Linear VSEPR model

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Marni Kahn 1A
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Linear VSEPR model

Postby Marni Kahn 1A » Wed Nov 13, 2019 1:56 pm

I know that when the central atom has only two bonding pairs as far as possible, forming an 180 degree angle, it is considered to be a linear shape, but what if the central atom has lone pairs in addition to the two bonds?

Kate Osborne 1H
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Re: Linear VSEPR model

Postby Kate Osborne 1H » Wed Nov 13, 2019 1:59 pm

If the central atom has either zero or three non bonding electron domains in addition to the two bonding it is linear but any other number would be some other shape.

Katherine Chhen 3I
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Re: Linear VSEPR model

Postby Katherine Chhen 3I » Wed Nov 13, 2019 2:00 pm

So the number of lone pairs can also determine the molecular shape of a molecule?

Kate Osborne 1H
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Re: Linear VSEPR model

Postby Kate Osborne 1H » Wed Nov 13, 2019 2:01 pm

In lecture Dr. Lavelle only went over examples where there are no lone pairs, but yes lone pairs do influence shape and I believe we will learn about it on Friday during lecture.

SGonzales_3L
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Re: Linear VSEPR model

Postby SGonzales_3L » Wed Nov 13, 2019 2:03 pm

Kate Osborne 1B wrote:If the central atom has either zero or three non bonding electron domains in addition to the two bonding it is linear but any other number would be some other shape.

Yes, we haven't learned it yet, but lone pairs also influence the shape of molecules due to electron-electron repulsions. In the book, it is discussed in section 2E.2, so I think we'll learn it very soon.

Diana Chavez-Carrillo 2L
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Re: Linear VSEPR model

Postby Diana Chavez-Carrillo 2L » Wed Nov 13, 2019 2:26 pm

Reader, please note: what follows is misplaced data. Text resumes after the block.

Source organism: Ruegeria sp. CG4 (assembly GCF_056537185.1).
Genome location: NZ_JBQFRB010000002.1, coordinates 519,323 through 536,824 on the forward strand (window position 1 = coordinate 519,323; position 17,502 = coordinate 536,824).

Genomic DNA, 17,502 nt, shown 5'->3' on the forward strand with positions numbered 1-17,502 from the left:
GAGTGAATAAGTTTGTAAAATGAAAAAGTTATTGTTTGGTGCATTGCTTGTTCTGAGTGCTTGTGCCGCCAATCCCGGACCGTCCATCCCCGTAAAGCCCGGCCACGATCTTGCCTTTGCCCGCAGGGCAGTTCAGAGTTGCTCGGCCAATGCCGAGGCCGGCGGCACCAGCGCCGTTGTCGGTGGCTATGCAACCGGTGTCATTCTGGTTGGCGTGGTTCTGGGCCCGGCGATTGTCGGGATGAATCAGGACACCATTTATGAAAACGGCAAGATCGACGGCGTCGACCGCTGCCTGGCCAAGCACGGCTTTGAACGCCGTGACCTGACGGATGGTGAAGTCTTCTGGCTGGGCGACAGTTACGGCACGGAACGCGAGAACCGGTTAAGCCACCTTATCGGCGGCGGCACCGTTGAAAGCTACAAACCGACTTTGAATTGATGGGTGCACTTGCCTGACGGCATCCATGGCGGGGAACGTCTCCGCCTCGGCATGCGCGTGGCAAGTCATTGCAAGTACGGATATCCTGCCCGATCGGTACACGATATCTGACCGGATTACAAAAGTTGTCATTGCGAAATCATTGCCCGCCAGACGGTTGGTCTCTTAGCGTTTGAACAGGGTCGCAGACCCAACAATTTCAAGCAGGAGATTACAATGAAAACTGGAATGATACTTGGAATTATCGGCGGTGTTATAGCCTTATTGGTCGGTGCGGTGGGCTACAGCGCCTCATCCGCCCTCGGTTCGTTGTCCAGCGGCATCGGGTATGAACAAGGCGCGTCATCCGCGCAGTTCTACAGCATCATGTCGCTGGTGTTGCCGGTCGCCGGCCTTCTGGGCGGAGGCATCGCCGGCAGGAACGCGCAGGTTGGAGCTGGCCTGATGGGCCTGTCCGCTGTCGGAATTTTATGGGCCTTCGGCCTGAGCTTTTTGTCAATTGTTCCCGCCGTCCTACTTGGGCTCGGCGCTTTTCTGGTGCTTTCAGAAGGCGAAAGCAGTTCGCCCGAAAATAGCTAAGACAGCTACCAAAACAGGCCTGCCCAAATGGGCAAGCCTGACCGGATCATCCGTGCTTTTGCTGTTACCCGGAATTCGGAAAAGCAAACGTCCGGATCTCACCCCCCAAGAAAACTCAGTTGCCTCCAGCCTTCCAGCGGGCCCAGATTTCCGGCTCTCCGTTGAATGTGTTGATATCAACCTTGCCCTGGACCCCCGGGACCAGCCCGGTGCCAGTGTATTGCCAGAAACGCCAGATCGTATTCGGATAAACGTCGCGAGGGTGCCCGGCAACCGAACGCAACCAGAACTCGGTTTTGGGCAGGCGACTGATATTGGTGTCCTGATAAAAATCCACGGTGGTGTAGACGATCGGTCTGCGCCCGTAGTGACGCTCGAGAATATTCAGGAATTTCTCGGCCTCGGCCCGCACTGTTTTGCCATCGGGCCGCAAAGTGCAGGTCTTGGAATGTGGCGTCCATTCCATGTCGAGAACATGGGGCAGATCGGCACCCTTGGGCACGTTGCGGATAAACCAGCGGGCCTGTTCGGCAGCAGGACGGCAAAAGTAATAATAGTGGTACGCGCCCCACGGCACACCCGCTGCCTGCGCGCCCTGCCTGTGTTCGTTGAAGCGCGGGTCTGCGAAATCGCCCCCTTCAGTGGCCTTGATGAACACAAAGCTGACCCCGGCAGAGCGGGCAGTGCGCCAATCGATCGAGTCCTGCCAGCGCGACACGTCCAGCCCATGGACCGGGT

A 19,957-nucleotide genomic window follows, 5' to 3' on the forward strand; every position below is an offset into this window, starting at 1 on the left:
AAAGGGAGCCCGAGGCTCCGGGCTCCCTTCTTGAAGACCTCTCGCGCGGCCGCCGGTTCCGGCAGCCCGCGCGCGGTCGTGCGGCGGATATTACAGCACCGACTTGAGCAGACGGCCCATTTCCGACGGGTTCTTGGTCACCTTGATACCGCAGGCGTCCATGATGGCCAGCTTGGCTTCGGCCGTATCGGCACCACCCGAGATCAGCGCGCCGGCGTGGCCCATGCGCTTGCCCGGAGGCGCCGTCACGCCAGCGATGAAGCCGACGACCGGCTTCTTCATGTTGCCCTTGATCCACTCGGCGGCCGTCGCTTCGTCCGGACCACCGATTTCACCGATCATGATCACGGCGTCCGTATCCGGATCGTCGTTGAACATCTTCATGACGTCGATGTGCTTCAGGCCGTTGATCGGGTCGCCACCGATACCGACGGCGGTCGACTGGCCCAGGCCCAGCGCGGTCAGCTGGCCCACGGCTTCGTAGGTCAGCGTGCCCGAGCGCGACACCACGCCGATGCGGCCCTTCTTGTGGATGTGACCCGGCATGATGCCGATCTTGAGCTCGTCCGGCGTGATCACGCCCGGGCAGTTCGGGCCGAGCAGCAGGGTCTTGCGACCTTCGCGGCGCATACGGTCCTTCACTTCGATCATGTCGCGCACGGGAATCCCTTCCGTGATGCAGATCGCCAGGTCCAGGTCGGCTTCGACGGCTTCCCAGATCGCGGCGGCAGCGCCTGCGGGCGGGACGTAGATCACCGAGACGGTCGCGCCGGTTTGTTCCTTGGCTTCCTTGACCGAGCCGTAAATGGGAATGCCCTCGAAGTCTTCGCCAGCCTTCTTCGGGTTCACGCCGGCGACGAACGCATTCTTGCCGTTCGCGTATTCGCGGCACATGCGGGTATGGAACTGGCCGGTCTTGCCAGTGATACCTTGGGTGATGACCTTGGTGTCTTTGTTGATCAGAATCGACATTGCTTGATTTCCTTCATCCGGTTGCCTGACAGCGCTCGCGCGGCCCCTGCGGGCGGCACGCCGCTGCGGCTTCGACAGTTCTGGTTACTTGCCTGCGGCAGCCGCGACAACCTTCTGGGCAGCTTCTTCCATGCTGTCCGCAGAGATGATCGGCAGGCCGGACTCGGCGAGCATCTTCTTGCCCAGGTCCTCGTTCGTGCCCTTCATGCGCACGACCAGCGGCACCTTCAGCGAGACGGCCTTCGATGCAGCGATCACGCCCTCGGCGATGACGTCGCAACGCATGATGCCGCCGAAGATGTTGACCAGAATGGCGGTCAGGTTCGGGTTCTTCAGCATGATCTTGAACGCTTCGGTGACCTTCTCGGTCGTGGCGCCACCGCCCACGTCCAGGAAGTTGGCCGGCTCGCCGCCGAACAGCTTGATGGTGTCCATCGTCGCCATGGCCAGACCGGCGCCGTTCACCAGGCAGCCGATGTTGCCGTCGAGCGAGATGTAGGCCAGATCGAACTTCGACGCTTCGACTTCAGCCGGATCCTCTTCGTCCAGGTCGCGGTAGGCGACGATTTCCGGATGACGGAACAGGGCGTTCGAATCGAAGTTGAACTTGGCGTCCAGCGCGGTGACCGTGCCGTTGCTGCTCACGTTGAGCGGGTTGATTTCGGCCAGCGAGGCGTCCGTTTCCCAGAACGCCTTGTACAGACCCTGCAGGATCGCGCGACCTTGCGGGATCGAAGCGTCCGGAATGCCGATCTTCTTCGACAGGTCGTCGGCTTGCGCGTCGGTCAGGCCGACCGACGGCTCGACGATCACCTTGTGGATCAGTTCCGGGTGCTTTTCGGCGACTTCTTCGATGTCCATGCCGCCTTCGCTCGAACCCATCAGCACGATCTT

Katherine Chhen 3I wrote:So the number of lone pairs can also determine the molecular shape of a molecule?

Yes, lone pairs can influence the molecular shape of a molecule but as mentioned by the previous responses we have not gone over it yet. However, to have an idea of some examples I provided an image below that shows you some shapes with lone pairs. I think it would be good to just see them and have an idea of how they look so when Lavelle does go over it you have some idea of how the shapes with lone pairs look like. Hope that helps :)
Attachments
VSEPR-Theory-valence-shell-electron-pair-repulsion-theory.png

Callum Guo 1H
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Re: Linear VSEPR model

Postby Callum Guo 1H » Wed Nov 13, 2019 5:38 pm

Lone pairs on the central atom adds a domain onto the central atom so it would not be linear. For example if you had H2O, the electron geometry would be tetrahedral because of 2 O-H bonds and 2 lone pairs.

KBELTRAMI_1E
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Re: Linear VSEPR model

Postby KBELTRAMI_1E » Wed Nov 13, 2019 5:39 pm

Marni Kahn 3E wrote:I know that when the central atom has only two bonding pairs as far as possible, forming an 180 degree angle, it is considered to be a linear shape, but what if the central atom has lone pairs in addition to the two bonds?


I was also confused about this in the homework, I think it depends on the angle? not sure

KBELTRAMI_1E
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Re: Linear VSEPR model

Postby KBELTRAMI_1E » Wed Nov 13, 2019 5:40 pm

Diana Chavez-Carrillo 3J wrote:
Katherine Chhen 3I wrote:So the number of lone pairs can also determine the molecular shape of a molecule?

Yes, lone pairs can influence the molecular shape of a molecule but as mentioned by the previous responses we have not gone over it yet. However, to have an idea of some examples I provided an image below that shows you some shapes with lone pairs. I think it would be good to just see them and have an idea of how they look so when Lavelle does go over it you have some idea of how the shapes with lone pairs look like. Hope that helps :)


wait so for the photo what would 1 lone pair look like for the first row

Minh Ngo 4G
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Re: Linear VSEPR model

Postby Minh Ngo 4G » Wed Nov 13, 2019 5:43 pm